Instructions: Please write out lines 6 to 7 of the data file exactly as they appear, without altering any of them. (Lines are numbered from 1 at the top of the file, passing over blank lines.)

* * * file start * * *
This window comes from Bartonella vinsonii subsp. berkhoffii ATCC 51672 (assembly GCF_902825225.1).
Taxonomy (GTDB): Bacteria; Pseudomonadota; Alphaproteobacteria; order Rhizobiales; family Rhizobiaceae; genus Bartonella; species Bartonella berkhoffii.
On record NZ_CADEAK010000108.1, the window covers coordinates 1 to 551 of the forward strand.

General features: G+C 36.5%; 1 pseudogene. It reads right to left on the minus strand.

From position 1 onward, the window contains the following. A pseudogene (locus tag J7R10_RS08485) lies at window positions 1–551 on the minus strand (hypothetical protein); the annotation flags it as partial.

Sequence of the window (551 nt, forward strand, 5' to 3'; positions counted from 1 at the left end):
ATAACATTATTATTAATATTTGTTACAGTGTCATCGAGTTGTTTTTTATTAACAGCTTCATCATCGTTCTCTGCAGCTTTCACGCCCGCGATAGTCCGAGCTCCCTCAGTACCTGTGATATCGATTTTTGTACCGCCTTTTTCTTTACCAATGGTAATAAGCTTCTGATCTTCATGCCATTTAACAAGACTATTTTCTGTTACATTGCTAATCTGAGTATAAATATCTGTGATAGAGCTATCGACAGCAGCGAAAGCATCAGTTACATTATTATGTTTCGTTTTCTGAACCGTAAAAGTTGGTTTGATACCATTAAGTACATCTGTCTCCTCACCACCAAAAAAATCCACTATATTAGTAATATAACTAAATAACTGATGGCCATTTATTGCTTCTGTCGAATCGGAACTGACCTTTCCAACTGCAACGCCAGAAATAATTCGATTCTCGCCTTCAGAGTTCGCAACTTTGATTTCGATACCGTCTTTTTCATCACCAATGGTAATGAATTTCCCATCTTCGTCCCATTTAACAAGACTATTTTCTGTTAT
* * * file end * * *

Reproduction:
Sequence of the window (551 nt, forward strand, 5' to 3'; positions counted from 1 at the left end):
ATAACATTATTATTAATATTTGTTACAGTGTCATCGAGTTGTTTTTTATTAACAGCTTCATCATCGTTCTCTGCAGCTTTCACGCCCGCGATAGTCCGAGCTCCCTCAGTACCTGTGATATCGATTTTTGTACCGCCTTTTTCTTTACCAATGGTAATAAGCTTCTGATCTTCATGCCATTTAACAAGACTATTTTCTGTTACATTGCTAATCTGAGTATAAATATCTGTGATAGAGCTATCGACAGCAGCGAAAGCATCAGTTACATTATTATGTTTCGTTTTCTGAACCGTAAAAGTTGGTTTGATACCATTAAGTACATCTGTCTCCTCACCACCAAAAAAATCCACTATATTAGTAATATAACTAAATAACTGATGGCCATTTATTGCTTCTGTCGAATCGGAACTGACCTTTCCAACTGCAACGCCAGAAATAATTCGATTCTCGCCTTCAGAGTTCGCAACTTTGATTTCGATACCGTCTTTTTCATCACCAATGGTAATGAATTTCCCATCTTCGTCCCATTTAACAAGACTATTTTCTGTTAT